Quality of service falls at region's hospitals

A HEALTH check report released today has revealed that the quality of services in most of the region's hospitals has dropped from the previous year.

Naomi Gornall

A HEALTH check report released today has revealed that the quality of services in most of the region's hospitals has dropped from the previous year.

The NHS Performance Ratings, produced by the Care Quality Commission, shows that 14 out of the 40 trusts covered by the East of England Strategic Health Authority have received a lower overall quality score.

Prue Rush, a Suffolk health campaigner, said: “As a region we have always been more underfunded compared to others. The more rules and regulations the government is bringing in, the harder it is for the hospitals to reach the appropriate targets, and they are not being given the funding or facilities to achieve them.”


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Norwyn Cole, regional director for the Care Quality Commission's East region: “The results for trusts in the NHS in the East of England demonstrate there have been some improvements. However, a number have received an overall score that is lower than last year and it is concerning these trusts were not able to maintain their previous ratings.”

West Suffolk Hospital's quality of services dropped from 'excellent' to 'good', whereas its financial management improved from 'fair' to 'good'.

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Chris Bown, its chief executive, said: “The CQC's rating highlighted an issue around data collection within the audiology service, which falls within the category of 18-week referral to treatment times. As a result, we have been classed as 'failing' against the 18 week target.

“Meeting the 18-week target has always been an area where West Suffolk has excelled, so it is extremely frustrating that a data collection issue, which forms a very small part of this performance indicator, has affected our assessment in this way. I will be taking this matter up with the CQC.”

Ipswich Hospital improved in the area of financial management, increasing from a 'fair' to a 'good' rating due to getting its budget under control. However the hospital also dropped from a 'good' to 'fair' rating in the quality of service due to the problems experienced earlier this year by not hitting the 18-week referral to treatment time target.

Andrew Reed, chief executive, said: “This is clearly disappointing but we have taken action to address this problem and are very determined to improve this rating.”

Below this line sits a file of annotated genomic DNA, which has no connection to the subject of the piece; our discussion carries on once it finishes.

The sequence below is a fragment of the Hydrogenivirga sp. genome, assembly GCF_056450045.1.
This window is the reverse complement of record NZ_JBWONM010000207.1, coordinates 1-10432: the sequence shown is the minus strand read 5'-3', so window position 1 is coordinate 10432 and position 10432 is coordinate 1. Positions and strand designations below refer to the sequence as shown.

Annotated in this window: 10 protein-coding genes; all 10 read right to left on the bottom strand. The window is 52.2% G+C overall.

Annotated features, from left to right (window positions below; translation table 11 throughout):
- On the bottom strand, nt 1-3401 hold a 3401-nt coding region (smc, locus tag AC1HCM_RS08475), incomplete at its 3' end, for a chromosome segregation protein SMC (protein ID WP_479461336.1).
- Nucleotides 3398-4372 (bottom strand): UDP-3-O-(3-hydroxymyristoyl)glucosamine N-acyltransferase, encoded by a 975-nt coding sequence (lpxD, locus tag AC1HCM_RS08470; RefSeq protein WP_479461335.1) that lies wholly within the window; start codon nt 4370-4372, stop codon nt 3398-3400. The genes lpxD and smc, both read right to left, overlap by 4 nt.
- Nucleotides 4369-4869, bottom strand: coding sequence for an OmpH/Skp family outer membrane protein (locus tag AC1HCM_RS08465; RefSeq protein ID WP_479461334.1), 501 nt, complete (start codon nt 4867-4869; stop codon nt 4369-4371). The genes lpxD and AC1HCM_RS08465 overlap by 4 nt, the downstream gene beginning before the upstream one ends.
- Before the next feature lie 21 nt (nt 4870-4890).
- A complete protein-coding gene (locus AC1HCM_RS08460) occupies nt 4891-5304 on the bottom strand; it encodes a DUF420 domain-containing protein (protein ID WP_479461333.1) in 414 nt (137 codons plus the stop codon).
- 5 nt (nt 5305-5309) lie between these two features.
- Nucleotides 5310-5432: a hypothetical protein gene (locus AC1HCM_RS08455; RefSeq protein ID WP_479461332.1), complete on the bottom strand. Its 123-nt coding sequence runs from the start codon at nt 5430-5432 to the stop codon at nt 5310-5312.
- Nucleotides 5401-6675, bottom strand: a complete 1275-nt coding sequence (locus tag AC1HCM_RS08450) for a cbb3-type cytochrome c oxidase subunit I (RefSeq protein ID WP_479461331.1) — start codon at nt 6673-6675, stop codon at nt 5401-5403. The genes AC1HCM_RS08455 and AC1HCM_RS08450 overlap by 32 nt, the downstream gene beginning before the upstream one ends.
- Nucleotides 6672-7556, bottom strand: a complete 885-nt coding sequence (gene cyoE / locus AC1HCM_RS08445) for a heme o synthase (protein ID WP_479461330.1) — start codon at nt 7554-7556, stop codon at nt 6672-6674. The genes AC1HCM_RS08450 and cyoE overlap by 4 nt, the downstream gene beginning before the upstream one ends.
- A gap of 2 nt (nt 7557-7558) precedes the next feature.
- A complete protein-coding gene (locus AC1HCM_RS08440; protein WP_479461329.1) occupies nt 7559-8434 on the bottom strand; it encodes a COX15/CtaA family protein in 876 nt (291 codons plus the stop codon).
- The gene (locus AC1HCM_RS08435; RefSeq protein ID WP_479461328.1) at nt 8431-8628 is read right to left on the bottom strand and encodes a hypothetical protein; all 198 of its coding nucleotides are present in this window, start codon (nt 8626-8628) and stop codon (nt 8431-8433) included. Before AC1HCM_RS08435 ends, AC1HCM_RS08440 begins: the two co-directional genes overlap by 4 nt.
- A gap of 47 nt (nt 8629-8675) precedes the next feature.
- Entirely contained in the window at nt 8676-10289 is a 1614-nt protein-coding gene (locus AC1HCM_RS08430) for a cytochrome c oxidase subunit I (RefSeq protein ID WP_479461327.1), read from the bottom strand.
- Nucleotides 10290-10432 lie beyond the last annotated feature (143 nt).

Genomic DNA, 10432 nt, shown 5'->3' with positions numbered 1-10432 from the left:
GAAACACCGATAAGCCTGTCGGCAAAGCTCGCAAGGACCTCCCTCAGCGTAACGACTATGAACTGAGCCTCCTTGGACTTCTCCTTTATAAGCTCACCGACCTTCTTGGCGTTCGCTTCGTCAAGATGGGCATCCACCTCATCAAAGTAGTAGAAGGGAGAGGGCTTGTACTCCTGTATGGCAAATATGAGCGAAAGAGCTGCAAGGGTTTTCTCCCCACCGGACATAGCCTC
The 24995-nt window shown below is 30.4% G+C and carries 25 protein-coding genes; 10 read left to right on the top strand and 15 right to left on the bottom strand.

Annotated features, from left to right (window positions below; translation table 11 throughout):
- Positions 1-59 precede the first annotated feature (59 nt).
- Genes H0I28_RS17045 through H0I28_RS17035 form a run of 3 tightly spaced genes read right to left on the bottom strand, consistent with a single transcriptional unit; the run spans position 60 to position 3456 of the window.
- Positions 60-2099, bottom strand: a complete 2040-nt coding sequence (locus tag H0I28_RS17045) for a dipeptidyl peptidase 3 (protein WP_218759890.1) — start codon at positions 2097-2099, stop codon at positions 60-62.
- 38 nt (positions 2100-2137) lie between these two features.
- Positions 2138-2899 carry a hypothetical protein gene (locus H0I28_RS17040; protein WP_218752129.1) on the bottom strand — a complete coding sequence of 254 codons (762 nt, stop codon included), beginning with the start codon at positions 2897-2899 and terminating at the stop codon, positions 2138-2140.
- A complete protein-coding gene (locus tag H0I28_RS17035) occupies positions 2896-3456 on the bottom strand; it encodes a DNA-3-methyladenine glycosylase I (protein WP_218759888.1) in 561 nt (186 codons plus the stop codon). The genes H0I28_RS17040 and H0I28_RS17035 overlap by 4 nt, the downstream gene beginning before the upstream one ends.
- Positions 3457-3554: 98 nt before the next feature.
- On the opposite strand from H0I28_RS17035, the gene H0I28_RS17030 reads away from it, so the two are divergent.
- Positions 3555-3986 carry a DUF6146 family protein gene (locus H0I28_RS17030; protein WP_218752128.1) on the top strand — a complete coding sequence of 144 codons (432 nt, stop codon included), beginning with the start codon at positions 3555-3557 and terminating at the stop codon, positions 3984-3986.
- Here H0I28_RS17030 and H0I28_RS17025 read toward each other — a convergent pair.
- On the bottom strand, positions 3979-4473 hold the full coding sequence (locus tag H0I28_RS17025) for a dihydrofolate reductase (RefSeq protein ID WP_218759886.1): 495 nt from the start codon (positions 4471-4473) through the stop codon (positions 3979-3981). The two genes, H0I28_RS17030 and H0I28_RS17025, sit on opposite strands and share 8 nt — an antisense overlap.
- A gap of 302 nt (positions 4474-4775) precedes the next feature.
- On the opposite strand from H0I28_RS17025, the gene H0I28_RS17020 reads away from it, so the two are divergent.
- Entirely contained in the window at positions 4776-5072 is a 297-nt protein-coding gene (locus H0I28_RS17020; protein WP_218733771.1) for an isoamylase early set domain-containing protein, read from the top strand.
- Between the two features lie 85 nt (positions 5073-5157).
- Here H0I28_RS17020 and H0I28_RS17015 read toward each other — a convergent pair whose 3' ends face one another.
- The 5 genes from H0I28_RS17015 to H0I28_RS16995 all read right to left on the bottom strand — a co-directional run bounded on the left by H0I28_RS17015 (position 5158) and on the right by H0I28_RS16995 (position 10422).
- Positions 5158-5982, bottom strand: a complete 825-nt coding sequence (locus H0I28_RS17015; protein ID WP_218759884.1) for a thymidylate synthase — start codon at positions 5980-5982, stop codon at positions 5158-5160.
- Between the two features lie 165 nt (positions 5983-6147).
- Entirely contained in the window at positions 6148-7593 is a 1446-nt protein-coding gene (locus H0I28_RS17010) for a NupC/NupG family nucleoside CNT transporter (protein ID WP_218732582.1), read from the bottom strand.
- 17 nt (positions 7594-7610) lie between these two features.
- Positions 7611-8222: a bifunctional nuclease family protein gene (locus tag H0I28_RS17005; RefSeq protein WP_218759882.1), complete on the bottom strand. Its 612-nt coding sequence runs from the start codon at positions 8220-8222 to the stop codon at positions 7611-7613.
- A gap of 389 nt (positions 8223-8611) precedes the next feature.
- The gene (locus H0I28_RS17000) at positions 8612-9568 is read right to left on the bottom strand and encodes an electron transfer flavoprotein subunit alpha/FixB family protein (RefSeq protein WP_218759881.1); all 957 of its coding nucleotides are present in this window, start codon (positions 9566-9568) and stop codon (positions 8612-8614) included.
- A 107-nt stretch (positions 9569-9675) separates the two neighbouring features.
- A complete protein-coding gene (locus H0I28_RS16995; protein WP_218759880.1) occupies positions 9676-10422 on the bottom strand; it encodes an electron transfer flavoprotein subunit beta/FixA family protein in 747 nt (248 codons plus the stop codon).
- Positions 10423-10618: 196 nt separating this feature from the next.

Colchester Hospital's rating for its quality of service dropped from 'excellent' to 'fair' but its financial management improved, from 'good' to 'excellent'.

Its chief executive, Peter Murphy, said: “Our performance for the whole 12-month period was skewed by the excessive demand we experienced in the last three months of the year - January, February and March. However, since then we have implemented a number of action plans which have resulted in significant improvements.”

James Paget Hospital's quality of service also fell from 'excellent' to 'good', and its financial management rating remained as 'excellent'.

John Hemming, Trust chairman, said: “Work has already taken place to address the three areas highlighted for further development by the report - reducing delayed transfers of care, smoking and breastfeeding in pregnancy and participation in heart disease audits.”

Mid Essex Hospital bucked the trend as its quality of service improved from 'good' to 'excellent' and it retained its 'excellent' rating for financial management.

Chief executive Professor Graham Ramsay said: “Despite receiving these top ratings we are not complacent as we are constantly striving to improve the quality of the care and total experience of our patients when they come to one of our hospitals.”

Suffolk Mental Health Partnership Trust scored 'fair' for its quality of services, which was a drop from last year's 'good' rating. It maintained the previous year's good rating for financial management.

Trust chief executive Mark Halladay said: “The CQC assessments are, quite rightly, rigorous and, as well as showing the many areas in which we are performing extremely well, it also shows us areas where we need to improve. It is very disappointing that we have fallen one point in the quality of service ratings. It redoubles our determination to achieve excellence for the people of Suffolk.”

The East of England Ambulance Service also improved on their 'weak' rating in both categories for last year by achieving a 'fair' rating for both.

Its chief executive Hayden Newton said: “I'd like to thank all our staff across the service, because our score is a reflection of their hard work and dedication.”

The North Essex Partnership NHS Foundation Trust improved from 'fair' to 'excellent' for quality of services and retained its 'excellent' rating for financial management. Chief executive Andrew Geldard said: “We wouldn't have been able to achieve this without the commitment of our staff, so I'd really like to extend my thanks to them.”

North East Essex PCT retained its 'good' rating for quality of services but dropped to 'fair' for its financial management.

Dr Paul Zollinger-Read, chief executive, said: “Despite a very challenging winter period we have managed to maintain our performance and score this year. Our financial management is in the middle of the national table.”

Mid Essex PCT improved from 'fair' to 'good' in both categories.

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